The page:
You're at a business dinner. It's the end of the day, you're tired, thirsty and hungry, and the first thing the waiter asks you is what you'd like to drink.
You're still on the clock, technically, so your actions here are considered part of your job performance. You would like a glass of wine, but how exactly should you order it in this situation?
The short answer is sparingly, appropriately and indulgently.
Sound like a contradiction? It is. Welcome to the world of alcohol, a stimulant that's a depressant, a pick-me-up that'll run you down, a soporific and an agent of insomnia.
Drink Wine Sparingly
Miss Conduct's first rule of business-dinner behavior is that if you're the only one drinking, you shouldn't be. The fact that you're at a business dinner means it's most definitely not the end of your workday -- yet.
You need to stay sharp, so do not match your companions drink for drink.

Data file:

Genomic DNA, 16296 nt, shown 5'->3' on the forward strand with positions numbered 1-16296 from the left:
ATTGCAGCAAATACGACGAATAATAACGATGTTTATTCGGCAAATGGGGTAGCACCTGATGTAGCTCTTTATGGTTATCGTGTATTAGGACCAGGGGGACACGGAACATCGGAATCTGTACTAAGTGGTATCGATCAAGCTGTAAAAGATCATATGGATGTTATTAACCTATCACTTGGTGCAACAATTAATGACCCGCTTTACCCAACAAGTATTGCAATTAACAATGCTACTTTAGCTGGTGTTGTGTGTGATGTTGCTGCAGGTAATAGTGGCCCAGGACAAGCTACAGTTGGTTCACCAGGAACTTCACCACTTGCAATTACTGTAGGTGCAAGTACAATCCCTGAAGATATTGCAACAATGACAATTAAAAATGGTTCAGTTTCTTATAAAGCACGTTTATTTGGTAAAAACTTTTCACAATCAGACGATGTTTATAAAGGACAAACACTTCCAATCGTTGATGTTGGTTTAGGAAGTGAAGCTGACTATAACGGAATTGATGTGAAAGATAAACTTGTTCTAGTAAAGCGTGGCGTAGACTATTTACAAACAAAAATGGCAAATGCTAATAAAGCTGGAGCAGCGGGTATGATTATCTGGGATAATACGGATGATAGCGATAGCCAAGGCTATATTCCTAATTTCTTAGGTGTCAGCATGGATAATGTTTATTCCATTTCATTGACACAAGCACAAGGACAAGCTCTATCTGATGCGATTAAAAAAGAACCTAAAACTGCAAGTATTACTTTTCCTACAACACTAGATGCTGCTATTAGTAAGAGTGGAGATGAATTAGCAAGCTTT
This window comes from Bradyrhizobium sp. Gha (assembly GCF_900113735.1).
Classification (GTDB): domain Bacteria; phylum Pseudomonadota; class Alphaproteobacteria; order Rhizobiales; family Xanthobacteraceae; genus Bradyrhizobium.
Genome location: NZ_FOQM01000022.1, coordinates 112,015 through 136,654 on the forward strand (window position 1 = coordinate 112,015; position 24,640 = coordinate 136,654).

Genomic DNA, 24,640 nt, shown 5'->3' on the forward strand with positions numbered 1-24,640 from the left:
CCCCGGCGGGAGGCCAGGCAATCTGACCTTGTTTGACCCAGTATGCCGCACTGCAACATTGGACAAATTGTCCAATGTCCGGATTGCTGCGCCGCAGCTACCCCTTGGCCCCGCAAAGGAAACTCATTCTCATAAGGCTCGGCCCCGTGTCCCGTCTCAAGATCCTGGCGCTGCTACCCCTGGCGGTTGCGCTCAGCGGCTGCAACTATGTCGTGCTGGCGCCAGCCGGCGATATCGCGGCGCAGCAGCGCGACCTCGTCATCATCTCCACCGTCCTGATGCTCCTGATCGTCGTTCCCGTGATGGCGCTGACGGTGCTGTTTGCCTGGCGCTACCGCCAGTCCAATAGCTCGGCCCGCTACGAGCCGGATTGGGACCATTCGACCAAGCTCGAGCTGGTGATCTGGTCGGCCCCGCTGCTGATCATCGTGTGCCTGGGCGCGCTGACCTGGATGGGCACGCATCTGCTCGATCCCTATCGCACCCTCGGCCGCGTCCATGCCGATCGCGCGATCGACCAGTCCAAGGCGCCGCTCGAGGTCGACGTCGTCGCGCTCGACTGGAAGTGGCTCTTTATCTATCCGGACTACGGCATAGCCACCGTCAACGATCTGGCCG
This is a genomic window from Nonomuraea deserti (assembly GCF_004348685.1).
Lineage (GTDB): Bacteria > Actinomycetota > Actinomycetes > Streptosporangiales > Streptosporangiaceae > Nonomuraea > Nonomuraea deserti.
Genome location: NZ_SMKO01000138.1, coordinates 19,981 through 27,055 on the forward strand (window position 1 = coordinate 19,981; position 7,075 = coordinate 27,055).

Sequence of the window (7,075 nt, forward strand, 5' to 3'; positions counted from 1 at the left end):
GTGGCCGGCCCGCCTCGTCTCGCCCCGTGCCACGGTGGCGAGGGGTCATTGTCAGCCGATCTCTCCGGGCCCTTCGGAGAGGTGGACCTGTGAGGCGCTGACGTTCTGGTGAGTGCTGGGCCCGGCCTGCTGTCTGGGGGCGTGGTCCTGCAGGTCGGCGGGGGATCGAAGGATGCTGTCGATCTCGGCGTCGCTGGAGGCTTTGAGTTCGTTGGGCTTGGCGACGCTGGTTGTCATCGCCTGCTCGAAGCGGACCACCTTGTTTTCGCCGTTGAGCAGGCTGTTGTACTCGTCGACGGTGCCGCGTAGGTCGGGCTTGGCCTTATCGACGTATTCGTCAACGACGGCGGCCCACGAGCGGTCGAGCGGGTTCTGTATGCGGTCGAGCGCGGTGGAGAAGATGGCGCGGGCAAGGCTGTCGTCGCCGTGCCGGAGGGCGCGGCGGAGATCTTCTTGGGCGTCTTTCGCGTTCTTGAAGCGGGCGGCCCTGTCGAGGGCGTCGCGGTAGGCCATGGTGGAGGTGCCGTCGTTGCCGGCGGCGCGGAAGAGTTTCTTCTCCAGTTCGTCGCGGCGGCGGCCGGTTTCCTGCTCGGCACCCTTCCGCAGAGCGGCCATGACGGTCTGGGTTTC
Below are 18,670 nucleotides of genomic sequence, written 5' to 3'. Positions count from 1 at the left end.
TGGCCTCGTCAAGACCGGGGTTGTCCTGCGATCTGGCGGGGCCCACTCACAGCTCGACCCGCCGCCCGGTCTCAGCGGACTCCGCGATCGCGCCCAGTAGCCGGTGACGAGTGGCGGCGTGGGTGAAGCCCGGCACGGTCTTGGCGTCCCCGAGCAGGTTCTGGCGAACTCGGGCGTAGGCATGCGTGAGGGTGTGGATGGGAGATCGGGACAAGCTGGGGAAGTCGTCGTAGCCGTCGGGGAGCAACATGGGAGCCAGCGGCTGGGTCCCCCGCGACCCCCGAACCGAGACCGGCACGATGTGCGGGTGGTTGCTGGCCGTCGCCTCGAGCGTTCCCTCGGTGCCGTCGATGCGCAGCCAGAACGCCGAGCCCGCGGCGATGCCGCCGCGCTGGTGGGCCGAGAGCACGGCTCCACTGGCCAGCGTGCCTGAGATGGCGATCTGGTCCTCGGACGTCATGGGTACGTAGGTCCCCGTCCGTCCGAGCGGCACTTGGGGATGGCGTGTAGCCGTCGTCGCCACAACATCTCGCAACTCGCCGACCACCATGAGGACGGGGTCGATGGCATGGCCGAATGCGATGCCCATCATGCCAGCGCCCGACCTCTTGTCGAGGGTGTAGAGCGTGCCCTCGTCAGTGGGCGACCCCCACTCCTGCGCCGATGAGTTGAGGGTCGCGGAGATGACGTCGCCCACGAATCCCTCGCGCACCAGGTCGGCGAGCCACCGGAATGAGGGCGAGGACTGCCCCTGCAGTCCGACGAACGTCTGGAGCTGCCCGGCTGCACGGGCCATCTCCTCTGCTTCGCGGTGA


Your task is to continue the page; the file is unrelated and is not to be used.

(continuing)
However, do allow them to indulge because, as George Bernard Shaw once wrote, "That is the whole secret of successful fighting. Get your enemy at a disadvantage; and never, on any account, fight him on equal terms." Letting your opponent in negotiations booze it up is an easy way to play your strengths.If you're drinking with an associate, you can have one glass (OK, maybe two). If you're drinking with an adversary, consider drinking only half what he or she does (up to that limit of one).
If you really want more wine, stave off any craving for more by drinking lots of water and promising yourself a glass of something flavorful later, on your own time.
Drink Wine Appropriately
Wine choice is easy, except when it's difficult.
The low-hanging fruit are the choices of wines for celebrations and cocktails: Champagne (which originates in that region in France and nowhere else), or a sparkling wine from any number of global regions, including our own American sparklers.